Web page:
Stories from Nels Monson, A City Historian
Sarah Dibley Fowle
Sarah Dibley Fowle could be thought of as the “Founding Mother” of South Milwaukee. Arriving here from her native England in the summer of 1835, Sarah—along with her husband John Fowle and their nine children became the first family to settle in what is now South Milwaukee. Their original sixteen by twenty-foot log cabin sat on the lake bluff near where the Grant Park Clubhouse sits today. In March 1837, Sarah wrote a letter to her sister back home. It gives her account of the family’s voyage from England as well as some of the hardships endured in their new lives as pioneers here in Wisconsin. The letter also announces the birth of a tenth child —Horace Nicholas Fowle—who arrived on February 26, 1837. He was the second child born in the settlement. Eventually, Horace would come to own the original Fowle homestead, and in 1892 would build the beautiful Queene-Anne style home that serves today as the golf-course clubhouse. Sarah Dibley Fowle died in 1855 at the age of sixty-five and is buried in the Fowle family plot in the cemetery of the First Congregational Church. Sarah Dibley Fowle lives on in her wonderful letter which serves to illustrate for us today just what it took to survive in those earliest days of South Milwaukee’s history.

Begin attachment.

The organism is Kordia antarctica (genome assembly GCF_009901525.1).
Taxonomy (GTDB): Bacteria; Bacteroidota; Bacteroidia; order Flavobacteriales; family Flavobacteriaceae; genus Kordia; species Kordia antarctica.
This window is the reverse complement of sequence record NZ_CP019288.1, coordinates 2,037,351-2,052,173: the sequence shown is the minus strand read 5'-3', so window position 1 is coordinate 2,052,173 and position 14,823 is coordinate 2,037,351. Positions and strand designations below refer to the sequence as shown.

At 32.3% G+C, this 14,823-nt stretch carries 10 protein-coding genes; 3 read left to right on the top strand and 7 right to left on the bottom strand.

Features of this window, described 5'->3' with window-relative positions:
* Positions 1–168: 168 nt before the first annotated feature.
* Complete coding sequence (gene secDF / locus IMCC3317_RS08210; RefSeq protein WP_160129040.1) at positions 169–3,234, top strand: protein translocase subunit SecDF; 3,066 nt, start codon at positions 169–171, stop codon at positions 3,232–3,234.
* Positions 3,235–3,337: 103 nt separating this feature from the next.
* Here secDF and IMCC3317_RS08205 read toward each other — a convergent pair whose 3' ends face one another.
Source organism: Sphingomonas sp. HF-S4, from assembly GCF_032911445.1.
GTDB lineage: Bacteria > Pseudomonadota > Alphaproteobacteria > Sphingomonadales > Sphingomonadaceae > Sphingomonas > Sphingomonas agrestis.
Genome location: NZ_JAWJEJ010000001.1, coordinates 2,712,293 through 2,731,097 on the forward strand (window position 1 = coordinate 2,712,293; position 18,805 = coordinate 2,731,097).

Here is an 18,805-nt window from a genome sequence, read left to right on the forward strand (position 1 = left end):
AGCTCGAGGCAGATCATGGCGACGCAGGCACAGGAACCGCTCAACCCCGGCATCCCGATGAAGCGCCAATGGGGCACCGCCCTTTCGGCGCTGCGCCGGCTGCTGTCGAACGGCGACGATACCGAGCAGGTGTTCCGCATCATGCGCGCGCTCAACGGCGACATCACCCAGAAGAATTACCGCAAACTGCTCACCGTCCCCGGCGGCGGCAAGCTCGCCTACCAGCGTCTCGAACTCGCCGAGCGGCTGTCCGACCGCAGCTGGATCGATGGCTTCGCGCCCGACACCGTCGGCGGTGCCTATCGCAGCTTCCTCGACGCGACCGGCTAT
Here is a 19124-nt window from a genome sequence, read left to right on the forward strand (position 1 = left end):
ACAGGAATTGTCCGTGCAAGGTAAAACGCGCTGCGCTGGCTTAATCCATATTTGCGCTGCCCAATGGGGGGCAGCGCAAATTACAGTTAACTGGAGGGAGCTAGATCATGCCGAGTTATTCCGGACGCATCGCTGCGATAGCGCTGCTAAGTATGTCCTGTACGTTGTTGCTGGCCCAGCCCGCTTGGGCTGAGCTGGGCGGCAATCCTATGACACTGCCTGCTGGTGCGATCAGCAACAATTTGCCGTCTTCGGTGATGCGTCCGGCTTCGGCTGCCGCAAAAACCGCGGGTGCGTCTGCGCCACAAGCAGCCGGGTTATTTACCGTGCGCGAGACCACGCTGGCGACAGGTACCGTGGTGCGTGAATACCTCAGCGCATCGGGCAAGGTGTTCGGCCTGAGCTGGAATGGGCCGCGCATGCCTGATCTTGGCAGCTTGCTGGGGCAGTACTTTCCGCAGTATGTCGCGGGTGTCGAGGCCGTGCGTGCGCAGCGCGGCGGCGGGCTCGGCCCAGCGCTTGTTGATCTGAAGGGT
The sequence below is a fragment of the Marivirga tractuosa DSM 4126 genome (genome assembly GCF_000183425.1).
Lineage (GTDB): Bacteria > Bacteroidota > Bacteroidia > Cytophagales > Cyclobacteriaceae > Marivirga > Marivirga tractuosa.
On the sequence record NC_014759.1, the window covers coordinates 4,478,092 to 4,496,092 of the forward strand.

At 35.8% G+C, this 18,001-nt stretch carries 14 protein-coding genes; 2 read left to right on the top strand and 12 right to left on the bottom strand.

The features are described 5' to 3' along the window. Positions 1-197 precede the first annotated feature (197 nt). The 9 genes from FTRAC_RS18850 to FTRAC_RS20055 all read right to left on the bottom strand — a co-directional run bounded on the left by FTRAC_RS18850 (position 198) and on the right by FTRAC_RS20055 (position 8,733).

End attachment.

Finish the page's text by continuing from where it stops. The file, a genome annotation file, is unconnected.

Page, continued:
– Nels J Monson

Roger Sherman Hoar

Roger Sherman Hoar is perhaps the most notable South Milwaukeean that you have never heard of. Descended from one of America’s most distinguished families, he was born in 1887 in Waltham, Massachusetts—in fact, his great-great-grandfather was one of the signers of the Declaration of Independence. A 1909 graduate of Harvard, he would become a lawyer, politician, college instructor, patented inventor, Army officer, and prolific Science-Fiction author. He also dated Miss Rose Fitzgerald before she became Mrs. Rose Kennedy. After serving as an artillery officer during WW1, Roger Sherman Hoar moved to South Milwaukee in 1921 and was hired as a corporate attorney for the Bucyrus Company. Shortly afterwards he built the beautiful Georgian Colonial that still stands at 1503 Fairview Avenue. He named this house “The Milestone.” Hoar was very active in local affairs and was chairman of the citizen’s committee that successfully called for the creation of the Oak Creek Parkway. In 1934, Hoar was called to Washington by President FDR where he was instrumental in the creation of the Employee Unemployment Benefits Act. Under the name “Ralph Milne Farley,” Hoar immersed himself in the writing of pulp-magazine science fiction. He would pen over a dozen novels as well as numerous stories published in Weird Tales, Argosy, and Amazing Stories magazines. His most notable work was the Radio Man series. In 1931 he joined a group of writers known as the “Milwaukee Fictioneers.” Another member of the Fictioneers was Robert Bloch, who in 1959 wrote the book Psycho— which was turned into a famous Alfred Hitchcock movie. Roger Sherman Hoar died in his home of a heart attack on October 10, 1963, aged 76 and is buried in his family’s plot in Massachusetts.

–      Nels J Monson

Click below to view some of the books by Ralph Milne Farley aka Roger Sherman Hoar

Emma Abbott